R. H. Macy’s success resulted in large part from his innovative sales and advertising practices that virtually transformed the retail industry and prompted customers to flock to the store for unrivalled shopping experiences. Among his revolutionary firsts: buying and selling merchandise with cash only; instituting a one-price system, which eliminated the common practice of bargaining in favor of selling a specific item to every customer at the same price; stating the exact price of products in boldly titled newspaper ads; offering money-back guarantees; and introducing new and creative products like the tea bag, the Idaho baked potato and colored bath towels, as well as made-to-measure clothes for men and women, produced in an on-site factory.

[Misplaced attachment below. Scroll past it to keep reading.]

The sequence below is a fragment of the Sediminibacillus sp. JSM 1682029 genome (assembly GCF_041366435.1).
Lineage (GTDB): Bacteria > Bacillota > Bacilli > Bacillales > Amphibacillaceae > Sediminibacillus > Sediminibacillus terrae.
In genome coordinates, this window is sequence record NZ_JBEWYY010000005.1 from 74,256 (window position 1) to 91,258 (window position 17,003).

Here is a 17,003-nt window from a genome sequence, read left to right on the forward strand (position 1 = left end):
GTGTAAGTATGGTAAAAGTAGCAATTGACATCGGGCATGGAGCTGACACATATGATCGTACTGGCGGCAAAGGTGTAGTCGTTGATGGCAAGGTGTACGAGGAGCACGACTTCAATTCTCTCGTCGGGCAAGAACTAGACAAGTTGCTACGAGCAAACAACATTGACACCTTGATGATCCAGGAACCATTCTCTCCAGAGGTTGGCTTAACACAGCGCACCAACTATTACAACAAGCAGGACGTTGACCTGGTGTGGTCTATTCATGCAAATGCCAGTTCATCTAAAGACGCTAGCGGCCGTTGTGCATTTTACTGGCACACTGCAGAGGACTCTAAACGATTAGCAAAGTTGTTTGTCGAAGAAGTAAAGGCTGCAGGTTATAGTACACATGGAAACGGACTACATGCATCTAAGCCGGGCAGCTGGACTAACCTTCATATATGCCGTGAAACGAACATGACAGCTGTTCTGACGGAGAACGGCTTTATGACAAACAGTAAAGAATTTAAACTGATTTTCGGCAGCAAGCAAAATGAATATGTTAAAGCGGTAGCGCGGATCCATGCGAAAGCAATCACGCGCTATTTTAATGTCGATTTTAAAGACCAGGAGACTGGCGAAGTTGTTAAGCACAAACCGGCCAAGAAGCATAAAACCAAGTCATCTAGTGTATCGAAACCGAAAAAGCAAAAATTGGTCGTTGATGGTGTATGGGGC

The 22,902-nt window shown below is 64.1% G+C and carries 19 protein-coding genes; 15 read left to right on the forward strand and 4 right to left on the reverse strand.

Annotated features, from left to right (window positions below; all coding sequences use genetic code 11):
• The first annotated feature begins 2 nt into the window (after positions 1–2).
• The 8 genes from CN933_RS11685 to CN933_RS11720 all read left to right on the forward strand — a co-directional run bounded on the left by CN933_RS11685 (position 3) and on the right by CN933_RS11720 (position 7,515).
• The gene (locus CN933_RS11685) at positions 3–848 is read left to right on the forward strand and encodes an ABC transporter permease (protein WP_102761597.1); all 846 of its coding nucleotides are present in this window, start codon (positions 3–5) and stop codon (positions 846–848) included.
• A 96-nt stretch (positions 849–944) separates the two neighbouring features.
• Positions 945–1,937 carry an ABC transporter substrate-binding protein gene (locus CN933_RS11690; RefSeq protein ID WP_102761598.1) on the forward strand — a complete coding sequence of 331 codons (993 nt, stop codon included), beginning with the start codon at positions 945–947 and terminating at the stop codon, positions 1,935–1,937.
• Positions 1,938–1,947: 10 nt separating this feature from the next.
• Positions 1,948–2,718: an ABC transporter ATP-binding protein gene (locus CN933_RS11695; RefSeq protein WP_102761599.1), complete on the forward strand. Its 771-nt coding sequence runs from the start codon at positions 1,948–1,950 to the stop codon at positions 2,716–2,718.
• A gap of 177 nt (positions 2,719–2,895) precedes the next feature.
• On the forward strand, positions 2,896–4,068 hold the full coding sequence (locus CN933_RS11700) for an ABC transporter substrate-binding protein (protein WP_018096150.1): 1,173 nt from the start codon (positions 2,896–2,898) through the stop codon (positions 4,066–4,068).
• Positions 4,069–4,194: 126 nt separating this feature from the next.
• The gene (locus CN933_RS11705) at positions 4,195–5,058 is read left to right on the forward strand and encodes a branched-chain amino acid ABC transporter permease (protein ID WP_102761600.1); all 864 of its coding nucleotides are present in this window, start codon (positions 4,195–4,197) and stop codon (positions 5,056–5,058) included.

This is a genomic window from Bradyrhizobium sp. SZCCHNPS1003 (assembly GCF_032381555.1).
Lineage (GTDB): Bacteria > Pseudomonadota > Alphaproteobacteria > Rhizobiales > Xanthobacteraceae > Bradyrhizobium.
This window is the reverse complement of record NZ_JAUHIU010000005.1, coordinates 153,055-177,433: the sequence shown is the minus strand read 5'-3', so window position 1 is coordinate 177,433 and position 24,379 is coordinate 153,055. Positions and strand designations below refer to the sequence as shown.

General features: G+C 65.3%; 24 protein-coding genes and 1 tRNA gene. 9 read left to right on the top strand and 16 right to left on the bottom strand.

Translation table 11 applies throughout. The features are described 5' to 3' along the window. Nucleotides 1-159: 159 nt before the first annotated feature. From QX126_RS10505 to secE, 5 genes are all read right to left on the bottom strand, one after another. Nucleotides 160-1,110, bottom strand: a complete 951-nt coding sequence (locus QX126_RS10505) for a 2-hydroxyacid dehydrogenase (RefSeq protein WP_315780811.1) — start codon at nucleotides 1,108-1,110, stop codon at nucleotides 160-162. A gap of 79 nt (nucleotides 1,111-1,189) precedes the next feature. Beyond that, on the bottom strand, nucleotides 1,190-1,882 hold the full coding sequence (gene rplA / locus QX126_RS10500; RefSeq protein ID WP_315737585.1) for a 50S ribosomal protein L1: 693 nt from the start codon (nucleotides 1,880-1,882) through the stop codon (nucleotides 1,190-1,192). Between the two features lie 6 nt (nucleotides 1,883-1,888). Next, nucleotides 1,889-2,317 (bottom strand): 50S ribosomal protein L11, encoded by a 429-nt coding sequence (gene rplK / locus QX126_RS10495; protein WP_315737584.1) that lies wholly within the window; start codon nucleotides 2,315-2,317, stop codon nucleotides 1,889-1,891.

In addition, Macy’s store was the first to possess a New York City liquor license and in 1862, the first to feature a Santa Claus during the Christmas season. In 1864, the store began installing illuminated window displays to attract the attention of those passing by, giving rise to the notion of ‘window shopping.’
In 1866, Macy made business history by promoting Margaret Getchell, a woman known for extraordinary marketing insights and ideas, to store superintendent—an executive position. Her guiding mantra: Be everywhere, do everything, and never forget to astonish the customer.”
An 1878 New York Times article captured the special appeal of the store: the "universality of the stock, almost every article of dress and household furniture being for sale there, and at the most reasonable prices."
R.H. Macy died in 1877 and, in 1895, the company ownership passed from his family to Isidor and Nathan Straus, brothers who, with their father, had leased the basement of the store in 1874 and established a famous china department there. The Straus family continued to build on R. H. Macy’s legacy of ‘firsts’ throughout the early years of the 20th century.